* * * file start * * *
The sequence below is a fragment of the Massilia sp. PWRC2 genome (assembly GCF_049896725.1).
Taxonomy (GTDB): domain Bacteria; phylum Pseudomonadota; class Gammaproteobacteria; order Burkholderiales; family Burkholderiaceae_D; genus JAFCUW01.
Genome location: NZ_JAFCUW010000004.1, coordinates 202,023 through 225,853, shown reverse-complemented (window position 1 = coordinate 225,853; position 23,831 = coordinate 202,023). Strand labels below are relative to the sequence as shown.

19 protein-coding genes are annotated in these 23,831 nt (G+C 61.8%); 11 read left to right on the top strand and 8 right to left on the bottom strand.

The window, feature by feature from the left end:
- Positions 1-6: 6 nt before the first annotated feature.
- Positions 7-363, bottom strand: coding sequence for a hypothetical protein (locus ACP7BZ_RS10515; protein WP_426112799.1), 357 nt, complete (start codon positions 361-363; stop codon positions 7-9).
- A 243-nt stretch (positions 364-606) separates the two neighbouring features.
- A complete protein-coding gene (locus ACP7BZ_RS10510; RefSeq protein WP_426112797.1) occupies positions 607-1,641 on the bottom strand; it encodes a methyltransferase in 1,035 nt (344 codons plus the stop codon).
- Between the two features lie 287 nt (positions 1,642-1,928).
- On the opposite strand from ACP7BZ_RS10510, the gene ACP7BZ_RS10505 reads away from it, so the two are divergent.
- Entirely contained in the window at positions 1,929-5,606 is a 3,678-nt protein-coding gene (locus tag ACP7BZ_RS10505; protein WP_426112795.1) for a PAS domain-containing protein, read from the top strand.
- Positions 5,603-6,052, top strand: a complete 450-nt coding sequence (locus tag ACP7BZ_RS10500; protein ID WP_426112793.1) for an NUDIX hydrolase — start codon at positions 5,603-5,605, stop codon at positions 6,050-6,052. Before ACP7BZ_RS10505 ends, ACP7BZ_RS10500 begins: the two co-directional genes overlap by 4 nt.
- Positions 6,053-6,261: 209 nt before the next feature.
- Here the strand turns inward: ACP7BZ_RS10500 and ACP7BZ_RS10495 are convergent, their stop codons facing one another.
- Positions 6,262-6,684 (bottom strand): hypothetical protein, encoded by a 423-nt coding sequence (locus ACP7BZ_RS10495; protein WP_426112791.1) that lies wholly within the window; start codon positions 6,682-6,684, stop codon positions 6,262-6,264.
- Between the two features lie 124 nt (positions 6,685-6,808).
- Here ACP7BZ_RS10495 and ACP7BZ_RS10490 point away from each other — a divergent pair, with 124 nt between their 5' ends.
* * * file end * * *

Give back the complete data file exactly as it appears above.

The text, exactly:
The sequence below is a fragment of the Massilia sp. PWRC2 genome (assembly GCF_049896725.1).
Taxonomy (GTDB): domain Bacteria; phylum Pseudomonadota; class Gammaproteobacteria; order Burkholderiales; family Burkholderiaceae_D; genus JAFCUW01.
Genome location: NZ_JAFCUW010000004.1, coordinates 202,023 through 225,853, shown reverse-complemented (window position 1 = coordinate 225,853; position 23,831 = coordinate 202,023). Strand labels below are relative to the sequence as shown.

19 protein-coding genes are annotated in these 23,831 nt (G+C 61.8%); 11 read left to right on the top strand and 8 right to left on the bottom strand.

The window, feature by feature from the left end:
- Positions 1-6: 6 nt before the first annotated feature.
- Positions 7-363, bottom strand: coding sequence for a hypothetical protein (locus ACP7BZ_RS10515; protein WP_426112799.1), 357 nt, complete (start codon positions 361-363; stop codon positions 7-9).
- A 243-nt stretch (positions 364-606) separates the two neighbouring features.
- A complete protein-coding gene (locus ACP7BZ_RS10510; RefSeq protein WP_426112797.1) occupies positions 607-1,641 on the bottom strand; it encodes a methyltransferase in 1,035 nt (344 codons plus the stop codon).
- Between the two features lie 287 nt (positions 1,642-1,928).
- On the opposite strand from ACP7BZ_RS10510, the gene ACP7BZ_RS10505 reads away from it, so the two are divergent.
- Entirely contained in the window at positions 1,929-5,606 is a 3,678-nt protein-coding gene (locus tag ACP7BZ_RS10505; protein WP_426112795.1) for a PAS domain-containing protein, read from the top strand.
- Positions 5,603-6,052, top strand: a complete 450-nt coding sequence (locus tag ACP7BZ_RS10500; protein ID WP_426112793.1) for an NUDIX hydrolase — start codon at positions 5,603-5,605, stop codon at positions 6,050-6,052. Before ACP7BZ_RS10505 ends, ACP7BZ_RS10500 begins: the two co-directional genes overlap by 4 nt.
- Positions 6,053-6,261: 209 nt before the next feature.
- Here the strand turns inward: ACP7BZ_RS10500 and ACP7BZ_RS10495 are convergent, their stop codons facing one another.
- Positions 6,262-6,684 (bottom strand): hypothetical protein, encoded by a 423-nt coding sequence (locus ACP7BZ_RS10495; protein WP_426112791.1) that lies wholly within the window; start codon positions 6,682-6,684, stop codon positions 6,262-6,264.
- Between the two features lie 124 nt (positions 6,685-6,808).
- Here ACP7BZ_RS10495 and ACP7BZ_RS10490 point away from each other — a divergent pair, with 124 nt between their 5' ends.